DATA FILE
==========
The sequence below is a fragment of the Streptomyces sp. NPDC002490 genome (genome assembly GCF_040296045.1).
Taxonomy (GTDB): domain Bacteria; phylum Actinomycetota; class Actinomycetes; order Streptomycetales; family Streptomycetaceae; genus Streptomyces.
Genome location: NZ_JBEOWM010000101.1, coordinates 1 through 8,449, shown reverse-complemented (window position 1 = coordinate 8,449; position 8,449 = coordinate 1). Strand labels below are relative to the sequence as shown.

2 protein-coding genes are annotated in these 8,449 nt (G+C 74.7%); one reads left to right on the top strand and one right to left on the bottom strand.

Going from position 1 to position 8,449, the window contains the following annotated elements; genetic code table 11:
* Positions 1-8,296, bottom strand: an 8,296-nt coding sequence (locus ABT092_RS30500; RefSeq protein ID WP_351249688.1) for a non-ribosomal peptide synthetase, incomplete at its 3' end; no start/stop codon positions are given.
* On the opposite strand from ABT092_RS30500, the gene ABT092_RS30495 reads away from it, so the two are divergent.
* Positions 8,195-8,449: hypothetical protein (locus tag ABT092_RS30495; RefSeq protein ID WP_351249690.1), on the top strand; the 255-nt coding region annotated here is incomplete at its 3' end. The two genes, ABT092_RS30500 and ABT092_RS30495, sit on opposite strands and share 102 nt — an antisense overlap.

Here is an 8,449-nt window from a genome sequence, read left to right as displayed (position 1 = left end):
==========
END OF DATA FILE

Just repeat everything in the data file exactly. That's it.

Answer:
The sequence below is a fragment of the Streptomyces sp. NPDC002490 genome (genome assembly GCF_040296045.1).
Taxonomy (GTDB): domain Bacteria; phylum Actinomycetota; class Actinomycetes; order Streptomycetales; family Streptomycetaceae; genus Streptomyces.
Genome location: NZ_JBEOWM010000101.1, coordinates 1 through 8,449, shown reverse-complemented (window position 1 = coordinate 8,449; position 8,449 = coordinate 1). Strand labels below are relative to the sequence as shown.

2 protein-coding genes are annotated in these 8,449 nt (G+C 74.7%); one reads left to right on the top strand and one right to left on the bottom strand.

Going from position 1 to position 8,449, the window contains the following annotated elements; genetic code table 11:
* Positions 1-8,296, bottom strand: an 8,296-nt coding sequence (locus ABT092_RS30500; RefSeq protein ID WP_351249688.1) for a non-ribosomal peptide synthetase, incomplete at its 3' end; no start/stop codon positions are given.
* On the opposite strand from ABT092_RS30500, the gene ABT092_RS30495 reads away from it, so the two are divergent.
* Positions 8,195-8,449: hypothetical protein (locus tag ABT092_RS30495; RefSeq protein ID WP_351249690.1), on the top strand; the 255-nt coding region annotated here is incomplete at its 3' end. The two genes, ABT092_RS30500 and ABT092_RS30495, sit on opposite strands and share 102 nt — an antisense overlap.

Here is an 8,449-nt window from a genome sequence, read left to right as displayed (position 1 = left end):